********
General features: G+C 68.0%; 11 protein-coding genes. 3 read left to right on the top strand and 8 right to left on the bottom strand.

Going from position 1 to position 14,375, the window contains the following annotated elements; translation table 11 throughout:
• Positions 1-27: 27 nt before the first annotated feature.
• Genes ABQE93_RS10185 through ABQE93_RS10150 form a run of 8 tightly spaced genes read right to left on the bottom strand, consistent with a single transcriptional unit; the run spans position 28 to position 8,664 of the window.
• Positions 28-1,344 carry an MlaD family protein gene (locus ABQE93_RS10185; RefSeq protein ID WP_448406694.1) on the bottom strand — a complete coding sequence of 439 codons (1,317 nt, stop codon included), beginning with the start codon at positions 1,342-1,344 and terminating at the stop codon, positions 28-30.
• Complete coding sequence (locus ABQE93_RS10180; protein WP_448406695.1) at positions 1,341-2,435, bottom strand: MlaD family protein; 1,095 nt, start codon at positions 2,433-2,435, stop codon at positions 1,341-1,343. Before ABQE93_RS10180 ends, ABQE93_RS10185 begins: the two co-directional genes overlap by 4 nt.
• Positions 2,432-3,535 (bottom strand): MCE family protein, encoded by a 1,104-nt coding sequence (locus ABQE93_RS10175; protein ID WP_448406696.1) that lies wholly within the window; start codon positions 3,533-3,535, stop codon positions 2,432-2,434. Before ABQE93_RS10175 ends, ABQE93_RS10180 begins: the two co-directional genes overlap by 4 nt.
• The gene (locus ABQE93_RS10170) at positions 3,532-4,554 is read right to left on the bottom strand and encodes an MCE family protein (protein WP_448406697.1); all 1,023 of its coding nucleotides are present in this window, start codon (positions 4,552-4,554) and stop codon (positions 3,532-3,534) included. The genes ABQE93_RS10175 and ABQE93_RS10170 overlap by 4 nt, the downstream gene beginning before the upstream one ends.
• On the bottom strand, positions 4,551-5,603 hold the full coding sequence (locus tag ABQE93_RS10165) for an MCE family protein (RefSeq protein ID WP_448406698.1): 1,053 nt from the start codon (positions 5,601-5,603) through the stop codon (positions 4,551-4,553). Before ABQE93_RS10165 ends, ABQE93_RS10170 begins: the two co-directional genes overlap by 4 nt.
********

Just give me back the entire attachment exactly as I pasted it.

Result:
General features: G+C 68.0%; 11 protein-coding genes. 3 read left to right on the top strand and 8 right to left on the bottom strand.

Going from position 1 to position 14,375, the window contains the following annotated elements; translation table 11 throughout:
• Positions 1-27: 27 nt before the first annotated feature.
• Genes ABQE93_RS10185 through ABQE93_RS10150 form a run of 8 tightly spaced genes read right to left on the bottom strand, consistent with a single transcriptional unit; the run spans position 28 to position 8,664 of the window.
• Positions 28-1,344 carry an MlaD family protein gene (locus ABQE93_RS10185; RefSeq protein ID WP_448406694.1) on the bottom strand — a complete coding sequence of 439 codons (1,317 nt, stop codon included), beginning with the start codon at positions 1,342-1,344 and terminating at the stop codon, positions 28-30.
• Complete coding sequence (locus ABQE93_RS10180; protein WP_448406695.1) at positions 1,341-2,435, bottom strand: MlaD family protein; 1,095 nt, start codon at positions 2,433-2,435, stop codon at positions 1,341-1,343. Before ABQE93_RS10180 ends, ABQE93_RS10185 begins: the two co-directional genes overlap by 4 nt.
• Positions 2,432-3,535 (bottom strand): MCE family protein, encoded by a 1,104-nt coding sequence (locus ABQE93_RS10175; protein ID WP_448406696.1) that lies wholly within the window; start codon positions 3,533-3,535, stop codon positions 2,432-2,434. Before ABQE93_RS10175 ends, ABQE93_RS10180 begins: the two co-directional genes overlap by 4 nt.
• The gene (locus ABQE93_RS10170) at positions 3,532-4,554 is read right to left on the bottom strand and encodes an MCE family protein (protein WP_448406697.1); all 1,023 of its coding nucleotides are present in this window, start codon (positions 4,552-4,554) and stop codon (positions 3,532-3,534) included. The genes ABQE93_RS10175 and ABQE93_RS10170 overlap by 4 nt, the downstream gene beginning before the upstream one ends.
• On the bottom strand, positions 4,551-5,603 hold the full coding sequence (locus tag ABQE93_RS10165) for an MCE family protein (RefSeq protein ID WP_448406698.1): 1,053 nt from the start codon (positions 5,601-5,603) through the stop codon (positions 4,551-4,553). Before ABQE93_RS10165 ends, ABQE93_RS10170 begins: the two co-directional genes overlap by 4 nt.